Tuesday, August 05, 2008

An Easter Bunny, moi?

Lately, I've been toying with the idea of being an egg donor. Let me
stress the word 'toying', nothing is decided yet and there are many
hurdles on the way.

When our first round of IVF crash landed so spectacularly (10 eggs, 0 embryos)
I panicked. Sure, the RE assured me we had a good chance with ICSI,
but I was too crushed to believe him.
I couldn't help but think two steps ahead. More failed cycles, the
donor route, adoption?

If it had come to that, I would have pursued the egg donor route. Now
that we've lucked out so immensely with ART, I feel I ought to at
least consider being an egg donor. So I'm considering.

The first hurdle is the easiest: age. Most clinics in my state accept
women under 35, which means I have a few years left. Sooner is better
than later of course.

Next is the question of anonymity. In my state, almost all clinics
have a strict policy of anonymous egg donorship. If a couple brings
their own donor, they do something called cross donation. Couple A's
donor's eggs are used for couple B and vice versa, ensuring anonymity
between donor and recipient.

The main argument for anonymity is that donation from a family or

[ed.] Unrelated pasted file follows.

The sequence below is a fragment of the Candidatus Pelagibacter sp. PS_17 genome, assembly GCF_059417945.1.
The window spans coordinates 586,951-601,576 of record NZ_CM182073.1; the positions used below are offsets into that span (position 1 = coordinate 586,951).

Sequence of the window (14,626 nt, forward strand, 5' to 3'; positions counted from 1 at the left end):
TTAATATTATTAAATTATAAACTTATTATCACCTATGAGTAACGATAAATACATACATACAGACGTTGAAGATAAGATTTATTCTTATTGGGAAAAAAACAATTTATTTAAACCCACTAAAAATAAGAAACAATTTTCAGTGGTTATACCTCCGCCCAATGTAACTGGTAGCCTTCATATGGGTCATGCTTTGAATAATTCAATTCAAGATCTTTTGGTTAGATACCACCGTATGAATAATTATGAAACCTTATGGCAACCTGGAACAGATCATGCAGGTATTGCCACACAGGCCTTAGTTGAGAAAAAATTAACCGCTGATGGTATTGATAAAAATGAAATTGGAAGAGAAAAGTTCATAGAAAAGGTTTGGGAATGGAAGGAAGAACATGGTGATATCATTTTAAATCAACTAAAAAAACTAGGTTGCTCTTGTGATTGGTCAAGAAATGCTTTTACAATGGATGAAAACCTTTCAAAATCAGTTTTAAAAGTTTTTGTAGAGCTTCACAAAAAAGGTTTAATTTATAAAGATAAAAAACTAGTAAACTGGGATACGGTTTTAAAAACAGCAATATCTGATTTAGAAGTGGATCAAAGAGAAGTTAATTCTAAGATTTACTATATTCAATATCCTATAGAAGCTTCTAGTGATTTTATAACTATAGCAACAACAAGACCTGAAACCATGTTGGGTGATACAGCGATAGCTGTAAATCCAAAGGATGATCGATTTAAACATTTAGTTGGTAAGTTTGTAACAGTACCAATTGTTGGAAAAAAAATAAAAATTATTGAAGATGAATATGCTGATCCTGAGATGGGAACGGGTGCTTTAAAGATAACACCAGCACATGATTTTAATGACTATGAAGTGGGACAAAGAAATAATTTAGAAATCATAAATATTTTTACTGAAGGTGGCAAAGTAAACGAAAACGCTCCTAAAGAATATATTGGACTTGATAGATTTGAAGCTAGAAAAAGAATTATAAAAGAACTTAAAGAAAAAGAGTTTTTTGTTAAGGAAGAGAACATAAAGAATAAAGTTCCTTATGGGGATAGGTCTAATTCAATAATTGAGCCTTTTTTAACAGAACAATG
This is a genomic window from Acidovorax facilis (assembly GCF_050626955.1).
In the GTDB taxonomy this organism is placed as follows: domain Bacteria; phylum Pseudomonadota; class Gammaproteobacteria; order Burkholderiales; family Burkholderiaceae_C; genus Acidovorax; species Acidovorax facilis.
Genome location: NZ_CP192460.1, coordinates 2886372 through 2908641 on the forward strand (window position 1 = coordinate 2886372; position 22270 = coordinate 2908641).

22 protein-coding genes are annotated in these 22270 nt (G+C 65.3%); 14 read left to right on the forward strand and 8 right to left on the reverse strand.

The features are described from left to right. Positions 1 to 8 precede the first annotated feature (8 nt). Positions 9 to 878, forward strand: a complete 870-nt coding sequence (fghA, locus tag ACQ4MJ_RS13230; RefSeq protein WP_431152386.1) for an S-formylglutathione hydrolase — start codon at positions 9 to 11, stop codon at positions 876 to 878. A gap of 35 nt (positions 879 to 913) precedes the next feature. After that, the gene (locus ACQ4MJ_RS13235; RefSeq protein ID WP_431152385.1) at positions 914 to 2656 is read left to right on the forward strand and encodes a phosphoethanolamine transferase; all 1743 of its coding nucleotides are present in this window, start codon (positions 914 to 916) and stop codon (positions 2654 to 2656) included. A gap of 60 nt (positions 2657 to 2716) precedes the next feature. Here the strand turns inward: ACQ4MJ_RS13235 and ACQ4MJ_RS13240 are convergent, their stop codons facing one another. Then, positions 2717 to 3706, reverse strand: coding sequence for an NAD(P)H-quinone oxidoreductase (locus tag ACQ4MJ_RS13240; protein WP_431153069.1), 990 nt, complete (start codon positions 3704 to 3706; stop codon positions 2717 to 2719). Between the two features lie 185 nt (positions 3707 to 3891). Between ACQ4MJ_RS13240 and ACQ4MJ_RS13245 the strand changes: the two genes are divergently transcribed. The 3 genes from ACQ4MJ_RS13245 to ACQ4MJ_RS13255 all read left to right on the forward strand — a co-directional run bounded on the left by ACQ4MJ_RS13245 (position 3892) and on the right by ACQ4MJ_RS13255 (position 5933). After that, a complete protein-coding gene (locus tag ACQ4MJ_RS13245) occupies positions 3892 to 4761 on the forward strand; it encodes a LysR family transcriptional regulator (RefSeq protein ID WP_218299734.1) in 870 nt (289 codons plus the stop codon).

friend can seriously strain the relationship. Disagreements about
parenting choices, a continuing expectation of gratefulness, or just
plain old falling out... Anonymity prevents such unpleasantness
(which I'm sure can be rather devastating to whom it happens!).
Anonymity also protects the donor from the emotional fall-out of
something going wrong with the pregnancy or in case the child is born
with a genetic birth-defect.

The problem is that the advantages of this scenario are for the donor
and recipient, the adults making the choices, while the disadvantage
are for the yet-to-be-born child. That makes me uncomfortable.
I won't presume to judge those who go the anonymous donor route. I
would probably have gone this route, if no other were available
practically to me.

From what I've read, I understand that many children who are adopted,
conceived by donor gametes, or otherwise raised separated from their
biological parents become curious about their biological parent(s) at
some point. I can imagine I would be curious too.

A compromise is 'registered donorship'. The donor is anonymous towards
the recipient, but once the child reaches a certain age, it can get in
touch with the donor if he or she wants to.
It's a scary thought, that you give someone a few cells and 18-odd
years later a youngster comes knocking demanding to know why you did
that. Scary, but overall it seems like the most fair to all involved.

There's one clinic that I know of that does known donorship, though
they strongly advise anonymous or at least cross donation. I don't
know if they do registered donation, but I'm trying to get in touch
with them.

The third hurdle is much more difficult: talking it over with DH.
So far, I haven't pitched the idea to him, not so much as a hint.
Actually, I figured I wouldn't qualify anyway because of our history
of A.R.T. When I called my RE to ask, he said that wasn't necessarily
a problem.

I don't think my husband would like the idea, because there are a few
reasons that I'm not sure I like the idea. If the (hypothetical)